Herons Restaurant in Cary’s Umstead Hotel has been a bit of an enigma since it opened a couple of years ago. It’s one of my favorite dining rooms, with warm wood decor and the most comfortable seats around. The service has always been top-notch and efficient, although sometimes a bit overzealous. At one point I wrote that Herons was the most underrated restaurant in the Triangle, but over time, I began to see why folks had a problem with it. First, dining at Herons was a ridiculously expensive proposition with entrees in the high 30s and 40s. Second, the food was wildly inconsistent, which could be directly tied to their chefs. Phil Evans opened Herons, and although he was capable of putting out some good food, I thought he lacked direction and soul. What I mean was that the food would taste good, but it just didn’t excite me. I don’t need to be excited with everything I eat, but at 4o bucks, that plate should be somewhat memorable. The second chef, Paul Kellum, went downhill from there. I had two meals at Herons under Kellum, and both of them were lackluster, with one dish — Kellum’s version of chicken and waffles — being practically inedible.
I had no reason to go back to Herons, except for a business lunch, perhaps. And then, with the economy gone bad, Herons wasn’t even a good proposition for business. Ostentation is out. Frugality is in.
I had no plans to eat at Herons again. Then they had to go hire a new chef. A chef who had previously turned around hotel restaurants across the country. Yeah, yeah, yeah. I’ve heard that story before. I reluctantly headed over to Cary to interview this new chef, Scott Crawford, but only gave myself a half-hour time slot for this encounter. I really didn’t want to talk to this guy.
I ended up being there for over two hours. We really hit it off.
And I wrote about him, with a measure of excitement. I wanted to eat Crawford’s cooking. He wanted to know what I thought. See, we are from the same county in western Pennsylvania, you know.
So my wife and I ended up at Herons last week, as guests of the restaurant (yes, they paid for our meal — I believe this is the first time I’ve ever accepted a comp like this, but the economy has forced me to cut back my dining budget). I had the chef’s tasting menu and my wife ordered off the regular dinner menu. What did we think?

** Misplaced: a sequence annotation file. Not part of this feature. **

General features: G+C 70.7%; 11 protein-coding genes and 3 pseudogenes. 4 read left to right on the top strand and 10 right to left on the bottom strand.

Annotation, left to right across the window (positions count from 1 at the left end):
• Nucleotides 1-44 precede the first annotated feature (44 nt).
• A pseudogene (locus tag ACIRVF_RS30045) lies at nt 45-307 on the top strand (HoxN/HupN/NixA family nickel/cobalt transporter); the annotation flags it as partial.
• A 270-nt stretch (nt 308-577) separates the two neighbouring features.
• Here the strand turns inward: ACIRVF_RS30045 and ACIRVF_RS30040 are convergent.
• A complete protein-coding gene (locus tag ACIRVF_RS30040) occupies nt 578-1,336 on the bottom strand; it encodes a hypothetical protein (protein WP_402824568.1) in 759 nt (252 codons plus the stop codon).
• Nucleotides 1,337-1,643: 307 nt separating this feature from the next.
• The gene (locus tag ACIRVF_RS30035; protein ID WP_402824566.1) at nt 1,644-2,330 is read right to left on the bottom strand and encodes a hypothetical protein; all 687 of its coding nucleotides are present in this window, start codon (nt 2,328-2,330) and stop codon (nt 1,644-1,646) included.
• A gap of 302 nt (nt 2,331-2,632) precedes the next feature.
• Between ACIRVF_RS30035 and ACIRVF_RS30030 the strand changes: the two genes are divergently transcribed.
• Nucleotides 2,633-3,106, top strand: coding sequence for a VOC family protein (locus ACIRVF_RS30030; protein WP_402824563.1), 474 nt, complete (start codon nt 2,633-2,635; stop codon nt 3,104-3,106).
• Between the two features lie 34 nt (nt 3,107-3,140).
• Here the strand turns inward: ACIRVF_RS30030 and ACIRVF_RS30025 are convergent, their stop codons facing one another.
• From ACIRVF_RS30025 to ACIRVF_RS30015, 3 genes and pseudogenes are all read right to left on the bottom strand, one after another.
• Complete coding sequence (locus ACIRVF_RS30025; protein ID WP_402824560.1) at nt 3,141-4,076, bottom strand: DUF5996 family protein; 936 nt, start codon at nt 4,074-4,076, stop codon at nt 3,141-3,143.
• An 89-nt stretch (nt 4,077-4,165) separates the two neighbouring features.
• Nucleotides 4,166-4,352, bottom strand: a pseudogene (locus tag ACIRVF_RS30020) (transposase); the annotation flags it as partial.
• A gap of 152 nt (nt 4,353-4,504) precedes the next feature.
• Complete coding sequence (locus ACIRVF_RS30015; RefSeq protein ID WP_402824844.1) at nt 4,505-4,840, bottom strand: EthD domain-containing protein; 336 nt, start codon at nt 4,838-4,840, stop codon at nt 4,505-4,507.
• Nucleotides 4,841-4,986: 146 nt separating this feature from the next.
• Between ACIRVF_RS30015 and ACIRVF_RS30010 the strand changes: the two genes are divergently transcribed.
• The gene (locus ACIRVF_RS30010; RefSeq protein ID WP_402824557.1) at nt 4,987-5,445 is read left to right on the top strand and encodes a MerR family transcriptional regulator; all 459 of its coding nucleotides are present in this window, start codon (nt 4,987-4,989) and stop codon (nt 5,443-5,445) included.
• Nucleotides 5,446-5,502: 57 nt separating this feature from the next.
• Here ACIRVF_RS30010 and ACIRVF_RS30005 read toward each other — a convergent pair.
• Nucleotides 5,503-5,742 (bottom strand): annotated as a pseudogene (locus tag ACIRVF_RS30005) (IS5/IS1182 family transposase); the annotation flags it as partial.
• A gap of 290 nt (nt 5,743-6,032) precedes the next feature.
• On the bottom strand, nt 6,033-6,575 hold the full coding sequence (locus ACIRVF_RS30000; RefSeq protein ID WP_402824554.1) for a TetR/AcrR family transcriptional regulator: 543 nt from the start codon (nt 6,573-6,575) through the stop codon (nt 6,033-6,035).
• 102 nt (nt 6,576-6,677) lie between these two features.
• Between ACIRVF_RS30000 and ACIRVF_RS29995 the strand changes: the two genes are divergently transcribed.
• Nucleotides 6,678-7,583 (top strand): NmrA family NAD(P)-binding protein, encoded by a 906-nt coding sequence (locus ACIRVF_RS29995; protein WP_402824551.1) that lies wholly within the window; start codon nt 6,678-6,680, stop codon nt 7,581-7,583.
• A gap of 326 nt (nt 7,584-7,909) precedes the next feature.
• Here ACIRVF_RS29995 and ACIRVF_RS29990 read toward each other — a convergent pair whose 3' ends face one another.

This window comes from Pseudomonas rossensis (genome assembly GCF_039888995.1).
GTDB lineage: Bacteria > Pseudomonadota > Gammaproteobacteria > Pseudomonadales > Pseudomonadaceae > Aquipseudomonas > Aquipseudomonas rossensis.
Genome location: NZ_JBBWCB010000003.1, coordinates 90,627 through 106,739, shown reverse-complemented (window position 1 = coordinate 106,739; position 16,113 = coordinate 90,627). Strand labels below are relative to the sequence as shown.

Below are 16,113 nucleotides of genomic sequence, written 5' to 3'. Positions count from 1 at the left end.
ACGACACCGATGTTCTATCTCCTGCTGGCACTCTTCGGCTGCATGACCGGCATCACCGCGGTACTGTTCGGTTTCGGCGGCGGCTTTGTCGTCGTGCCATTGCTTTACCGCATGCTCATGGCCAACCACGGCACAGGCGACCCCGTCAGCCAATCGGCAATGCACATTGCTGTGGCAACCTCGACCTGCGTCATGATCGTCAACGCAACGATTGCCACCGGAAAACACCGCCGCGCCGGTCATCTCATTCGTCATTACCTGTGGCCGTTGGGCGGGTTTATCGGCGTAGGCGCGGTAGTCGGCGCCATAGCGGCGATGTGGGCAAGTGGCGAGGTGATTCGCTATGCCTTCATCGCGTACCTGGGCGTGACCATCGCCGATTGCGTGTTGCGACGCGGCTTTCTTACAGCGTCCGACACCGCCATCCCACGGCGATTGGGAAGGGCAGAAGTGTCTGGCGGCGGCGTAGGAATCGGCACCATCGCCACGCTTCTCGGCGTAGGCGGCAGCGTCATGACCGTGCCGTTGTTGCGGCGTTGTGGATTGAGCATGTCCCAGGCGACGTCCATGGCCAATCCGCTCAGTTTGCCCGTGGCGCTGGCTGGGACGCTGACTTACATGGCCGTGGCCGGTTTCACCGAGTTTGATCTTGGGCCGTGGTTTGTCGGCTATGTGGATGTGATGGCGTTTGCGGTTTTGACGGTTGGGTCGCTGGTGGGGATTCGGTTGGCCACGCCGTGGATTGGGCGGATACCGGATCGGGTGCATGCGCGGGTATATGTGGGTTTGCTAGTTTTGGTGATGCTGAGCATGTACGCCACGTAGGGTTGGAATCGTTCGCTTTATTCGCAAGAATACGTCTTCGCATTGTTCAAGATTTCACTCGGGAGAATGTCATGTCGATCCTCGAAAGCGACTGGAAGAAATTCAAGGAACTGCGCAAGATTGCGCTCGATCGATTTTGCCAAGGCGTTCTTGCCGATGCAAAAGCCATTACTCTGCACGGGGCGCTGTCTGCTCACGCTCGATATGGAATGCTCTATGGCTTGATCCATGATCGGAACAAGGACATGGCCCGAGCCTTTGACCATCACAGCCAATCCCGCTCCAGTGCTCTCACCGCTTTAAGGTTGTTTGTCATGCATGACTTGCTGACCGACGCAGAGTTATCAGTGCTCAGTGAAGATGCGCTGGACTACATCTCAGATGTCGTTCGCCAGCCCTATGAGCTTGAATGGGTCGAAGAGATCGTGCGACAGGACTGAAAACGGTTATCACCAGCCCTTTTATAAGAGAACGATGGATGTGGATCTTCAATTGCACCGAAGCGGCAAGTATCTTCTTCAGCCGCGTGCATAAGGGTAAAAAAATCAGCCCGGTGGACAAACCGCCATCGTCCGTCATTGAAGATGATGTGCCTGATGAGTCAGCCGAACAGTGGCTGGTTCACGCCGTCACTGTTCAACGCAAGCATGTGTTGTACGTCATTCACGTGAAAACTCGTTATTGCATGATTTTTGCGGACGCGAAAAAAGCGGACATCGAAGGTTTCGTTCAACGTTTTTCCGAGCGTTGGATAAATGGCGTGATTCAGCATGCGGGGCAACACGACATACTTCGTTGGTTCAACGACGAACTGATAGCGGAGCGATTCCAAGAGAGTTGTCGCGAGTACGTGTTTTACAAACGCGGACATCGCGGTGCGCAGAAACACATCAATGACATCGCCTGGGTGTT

Scott Crawford is simply in a different league than the prior two chefs. He knows his flavors. He has a sense of refinement that his predecessors lacked. He knows when to dazzle, but he also knows when the simplest combinations are best left alone and shouldn’t be messed with. For example, a classic pairing of asparagus and morels was complemented with duck ham, aged sherry and a “crispy” poached egg. This is a dish that worked perfectly, with the yolk of the egg combining with the sherry to form a sauce that went perfectly with the asparagus and mushrooms. It was a balance of texture, flavors and colors. Give me a big plate of this for dinner, and I won’t get much happier.
Another great dish was smoked butterfish that was served with three acidic elements: pickeled fennel, tangerine, and heirloom tomatoes. The unctious nature of the fish, ramped up with the smoke, was a fantastic balancing act with the acids. Each element played off the other.
Not only was each dish great, but the overall tasting menu was presented perfectly in its progressions — the Kobe beef tartare starter was very light, tart and ideal to begin a meal. That smoked butterfish dish was a most appropriate interlude between the asparagus/morels and a lamb course.
I’m not the most knowledgeable wine guy around, but the new sommelier, Justin Tilley, threw me a few curveballs, starting when he paired a Washington State riesling blend with the beef tartare. It worked great, as did the combination of an Oregonian pinot noir with the butterfish. White wine with beef? A pinot with fish? Yup.
So now I’ve been to Herons six different times. I’ve paid for my meals for all but the last go-around. The service has hardly changed, as the front of the house has always been extremely attentive and knowledgeable. This is a restaurant that prides itself on its service. The decor is the same, too. But the food is where it’s at now. The prices have come down somewhat, but they’re still high — at least with respect to the regular dinner menu. But the chef’s tasting menu, which I’ve copied below, is actually well priced at $70 (or a bargain at $100 with wine pairings). Included in that tasting menu is an amuse, great bread (including a sourdough roll with bacon in it!), and mignardise from pastry chef Daniel Benjamin.
When I’ve eaten at Herons previously, the one word that kept coming to me was “potential.” The place had the potential to be fantastic, to be a dining destination. It was never worth the price, particularly compared to the other dining options available, and over time, the quality of the food declined. Not only was Herons not worth it at the prices they charged, it wasn’t worth it at any price. Herons became a shell of a restaurant, a place without direction or a soul.
That has changed. This sounds corny, but Scott Crawford cooks with his brain, and perhaps more importantly, his heart and soul. And, my friends, it’s reflected on the plate.
Kobe Beef Tartare, Kanzuri, Lime, White Soy, Peanuts, Cilantro
Waterbrook, “Melange”, Columbia Valley, Washington 2007
Poached Asparagus, Morel Mushrooms, Duck Ham, Aged Sherry
Domaine Henri Perrusset, Chardonnay, Macon-Villages, Bourgogne, France 2006
Smoked Butter Fish, Heirloom Tomato, Pickled Fennel, Tangerine
Silvan Ridge, Pinot Noir, Willamette Valley, Oregon 2006
Roast Lamb Loin, Curried Sweet Peas & Pine Nuts, Shallot Confit
Grant Burge, “Holy Trinity”, GSM, Barossa Valley, Australia 2002
Three Preparations of Olive Oil Cake
Chocolate-Cherry, Lemon-Pistachio, Almond-Apricot, Crème Fraiche
Chateau Bastor-Lamontagne, Sauternes, France 2001